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Meet SQRL: A Potential Replacement for Web-Based Passwords December 12, 2020

by Clay Calvert

How often do we hear news reports of yet another site being hacked and thousands, even millions, of passwords being compromised? A quick visit to the Have I Been Pwned? website – a free resource to assess whether you may be at risk due to an online account being compromised or “pwned” in a data breach – shows over 8.5 billion compromised accounts in its database alone.

The main problem with traditional authentication mechanisms is that the passwords and associated accounts must be stored somewhere. All too often, hackers can access and extract that stored data.

The good news is that after five years in development, an intellectually unencumbered authentication mechanism has been released that doesn’t depend on a database of usernames and passwords. The Secure Quick Reliable Login (SQRL) uses a clever method to identify unique users. In short, users create a 256-bit unique identity and then hash that value with the URL of the site being visited to create a unique site/user public key for authentication. The only password needed is for the user to log into their own instance of SQRL. Servers do not store any credentials that can be compromised.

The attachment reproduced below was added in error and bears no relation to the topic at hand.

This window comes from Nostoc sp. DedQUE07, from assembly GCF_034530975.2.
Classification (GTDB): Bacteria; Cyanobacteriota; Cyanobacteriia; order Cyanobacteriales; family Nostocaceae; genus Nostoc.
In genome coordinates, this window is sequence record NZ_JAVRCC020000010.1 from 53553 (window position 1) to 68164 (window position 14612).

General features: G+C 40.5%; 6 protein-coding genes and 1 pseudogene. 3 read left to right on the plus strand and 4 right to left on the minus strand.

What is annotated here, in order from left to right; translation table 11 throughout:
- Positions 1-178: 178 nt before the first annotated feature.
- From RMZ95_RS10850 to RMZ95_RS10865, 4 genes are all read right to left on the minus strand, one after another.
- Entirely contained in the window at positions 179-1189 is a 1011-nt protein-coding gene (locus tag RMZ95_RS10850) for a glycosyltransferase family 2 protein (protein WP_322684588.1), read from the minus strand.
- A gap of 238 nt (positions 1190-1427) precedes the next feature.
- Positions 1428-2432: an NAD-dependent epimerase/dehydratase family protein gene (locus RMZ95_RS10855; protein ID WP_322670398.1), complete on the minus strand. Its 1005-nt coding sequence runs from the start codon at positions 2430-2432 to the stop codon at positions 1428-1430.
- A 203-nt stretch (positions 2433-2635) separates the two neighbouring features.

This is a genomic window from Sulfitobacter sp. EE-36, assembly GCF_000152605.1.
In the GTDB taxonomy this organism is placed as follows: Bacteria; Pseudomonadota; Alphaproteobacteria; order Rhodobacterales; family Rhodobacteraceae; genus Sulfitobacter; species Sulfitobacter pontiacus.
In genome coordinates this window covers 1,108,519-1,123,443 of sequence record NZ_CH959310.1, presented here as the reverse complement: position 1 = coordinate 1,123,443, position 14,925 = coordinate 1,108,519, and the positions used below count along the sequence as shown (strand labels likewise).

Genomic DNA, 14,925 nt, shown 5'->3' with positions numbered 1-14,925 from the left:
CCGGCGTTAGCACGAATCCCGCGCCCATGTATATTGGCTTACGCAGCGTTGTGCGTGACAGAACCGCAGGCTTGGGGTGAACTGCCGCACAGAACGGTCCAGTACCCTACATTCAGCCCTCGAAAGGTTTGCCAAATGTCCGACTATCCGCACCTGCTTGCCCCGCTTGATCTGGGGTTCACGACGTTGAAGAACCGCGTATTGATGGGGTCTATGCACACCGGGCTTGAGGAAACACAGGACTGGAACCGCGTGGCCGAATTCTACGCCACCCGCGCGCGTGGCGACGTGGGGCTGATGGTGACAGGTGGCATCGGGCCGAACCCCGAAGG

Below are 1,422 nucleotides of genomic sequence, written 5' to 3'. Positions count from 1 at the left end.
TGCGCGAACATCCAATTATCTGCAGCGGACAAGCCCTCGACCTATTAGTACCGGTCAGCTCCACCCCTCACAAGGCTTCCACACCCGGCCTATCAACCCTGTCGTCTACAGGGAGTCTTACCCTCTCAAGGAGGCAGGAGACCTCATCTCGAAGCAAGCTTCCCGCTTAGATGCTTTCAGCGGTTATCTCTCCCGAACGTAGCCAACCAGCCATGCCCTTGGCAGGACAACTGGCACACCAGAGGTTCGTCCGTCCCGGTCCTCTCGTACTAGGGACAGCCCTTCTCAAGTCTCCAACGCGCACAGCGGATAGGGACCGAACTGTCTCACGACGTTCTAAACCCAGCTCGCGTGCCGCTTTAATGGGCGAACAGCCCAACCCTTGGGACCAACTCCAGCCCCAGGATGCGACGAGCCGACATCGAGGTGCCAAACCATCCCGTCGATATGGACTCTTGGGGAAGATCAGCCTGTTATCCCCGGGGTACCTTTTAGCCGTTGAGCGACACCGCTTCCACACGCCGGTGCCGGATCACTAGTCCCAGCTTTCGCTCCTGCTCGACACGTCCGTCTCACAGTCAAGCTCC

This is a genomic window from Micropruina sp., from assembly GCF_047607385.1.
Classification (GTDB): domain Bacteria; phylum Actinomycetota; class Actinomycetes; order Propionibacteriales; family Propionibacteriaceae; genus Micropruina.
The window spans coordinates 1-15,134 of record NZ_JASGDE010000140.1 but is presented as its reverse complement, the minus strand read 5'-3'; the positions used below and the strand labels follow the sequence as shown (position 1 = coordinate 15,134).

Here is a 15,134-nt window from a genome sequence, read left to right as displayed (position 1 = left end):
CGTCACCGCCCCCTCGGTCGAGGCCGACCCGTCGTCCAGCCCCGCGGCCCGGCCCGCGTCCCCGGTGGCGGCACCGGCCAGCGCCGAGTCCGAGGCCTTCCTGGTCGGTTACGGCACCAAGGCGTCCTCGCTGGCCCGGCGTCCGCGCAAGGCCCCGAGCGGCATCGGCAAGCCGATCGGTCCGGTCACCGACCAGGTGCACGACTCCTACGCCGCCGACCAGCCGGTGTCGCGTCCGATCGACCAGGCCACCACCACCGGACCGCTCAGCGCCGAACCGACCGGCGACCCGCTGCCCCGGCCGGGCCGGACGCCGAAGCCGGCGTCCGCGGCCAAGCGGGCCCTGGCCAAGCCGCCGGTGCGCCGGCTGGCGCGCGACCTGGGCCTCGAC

Note that SQRL does not yet have wide adoption and it does require some individual responsibility. Still, this authentication mechanism has great potential for users who are highly concerned about security.

To read more about how SQRL works, go to:

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